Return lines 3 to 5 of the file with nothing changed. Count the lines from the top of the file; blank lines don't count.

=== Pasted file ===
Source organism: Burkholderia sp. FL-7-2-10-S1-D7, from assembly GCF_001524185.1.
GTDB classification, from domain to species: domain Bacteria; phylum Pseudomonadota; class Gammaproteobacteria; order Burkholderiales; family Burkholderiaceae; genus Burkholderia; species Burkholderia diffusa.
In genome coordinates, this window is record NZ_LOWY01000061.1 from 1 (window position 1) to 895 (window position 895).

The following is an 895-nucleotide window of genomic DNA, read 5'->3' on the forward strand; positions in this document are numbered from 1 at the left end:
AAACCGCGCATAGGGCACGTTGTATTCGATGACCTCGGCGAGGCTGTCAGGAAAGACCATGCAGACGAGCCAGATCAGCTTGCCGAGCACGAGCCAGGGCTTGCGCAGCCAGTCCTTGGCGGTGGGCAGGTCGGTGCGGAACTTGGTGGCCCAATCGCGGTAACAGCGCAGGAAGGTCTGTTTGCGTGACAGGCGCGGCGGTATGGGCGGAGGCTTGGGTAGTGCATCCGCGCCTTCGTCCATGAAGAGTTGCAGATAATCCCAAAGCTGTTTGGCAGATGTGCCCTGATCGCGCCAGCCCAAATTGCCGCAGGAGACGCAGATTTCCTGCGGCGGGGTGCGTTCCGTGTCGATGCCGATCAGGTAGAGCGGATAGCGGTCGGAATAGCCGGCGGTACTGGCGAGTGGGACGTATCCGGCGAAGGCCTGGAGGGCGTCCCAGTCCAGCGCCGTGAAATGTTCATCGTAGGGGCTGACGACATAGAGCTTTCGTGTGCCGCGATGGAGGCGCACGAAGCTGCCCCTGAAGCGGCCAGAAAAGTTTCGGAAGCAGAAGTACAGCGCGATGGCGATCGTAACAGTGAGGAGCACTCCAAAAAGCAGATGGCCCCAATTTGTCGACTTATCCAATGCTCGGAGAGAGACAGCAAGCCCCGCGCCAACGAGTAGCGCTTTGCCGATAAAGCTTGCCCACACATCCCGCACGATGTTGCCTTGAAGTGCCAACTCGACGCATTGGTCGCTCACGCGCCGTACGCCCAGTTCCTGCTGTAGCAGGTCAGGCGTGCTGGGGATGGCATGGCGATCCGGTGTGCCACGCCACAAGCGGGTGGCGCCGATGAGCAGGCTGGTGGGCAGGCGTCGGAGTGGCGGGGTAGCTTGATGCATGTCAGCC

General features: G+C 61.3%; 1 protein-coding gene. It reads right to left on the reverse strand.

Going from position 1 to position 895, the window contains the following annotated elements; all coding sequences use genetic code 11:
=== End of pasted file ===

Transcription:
In genome coordinates, this window is record NZ_LOWY01000061.1 from 1 (window position 1) to 895 (window position 895).

The following is an 895-nucleotide window of genomic DNA, read 5'->3' on the forward strand; positions in this document are numbered from 1 at the left end:
AAACCGCGCATAGGGCACGTTGTATTCGATGACCTCGGCGAGGCTGTCAGGAAAGACCATGCAGACGAGCCAGATCAGCTTGCCGAGCACGAGCCAGGGCTTGCGCAGCCAGTCCTTGGCGGTGGGCAGGTCGGTGCGGAACTTGGTGGCCCAATCGCGGTAACAGCGCAGGAAGGTCTGTTTGCGTGACAGGCGCGGCGGTATGGGCGGAGGCTTGGGTAGTGCATCCGCGCCTTCGTCCATGAAGAGTTGCAGATAATCCCAAAGCTGTTTGGCAGATGTGCCCTGATCGCGCCAGCCCAAATTGCCGCAGGAGACGCAGATTTCCTGCGGCGGGGTGCGTTCCGTGTCGATGCCGATCAGGTAGAGCGGATAGCGGTCGGAATAGCCGGCGGTACTGGCGAGTGGGACGTATCCGGCGAAGGCCTGGAGGGCGTCCCAGTCCAGCGCCGTGAAATGTTCATCGTAGGGGCTGACGACATAGAGCTTTCGTGTGCCGCGATGGAGGCGCACGAAGCTGCCCCTGAAGCGGCCAGAAAAGTTTCGGAAGCAGAAGTACAGCGCGATGGCGATCGTAACAGTGAGGAGCACTCCAAAAAGCAGATGGCCCCAATTTGTCGACTTATCCAATGCTCGGAGAGAGACAGCAAGCCCCGCGCCAACGAGTAGCGCTTTGCCGATAAAGCTTGCCCACACATCCCGCACGATGTTGCCTTGAAGTGCCAACTCGACGCATTGGTCGCTCACGCGCCGTACGCCCAGTTCCTGCTGTAGCAGGTCAGGCGTGCTGGGGATGGCATGGCGATCCGGTGTGCCACGCCACAAGCGGGTGGCGCCGATGAGCAGGCTGGTGGGCAGGCGTCGGAGTGGCGGGGTAGCTTGATGCATGTCAGCC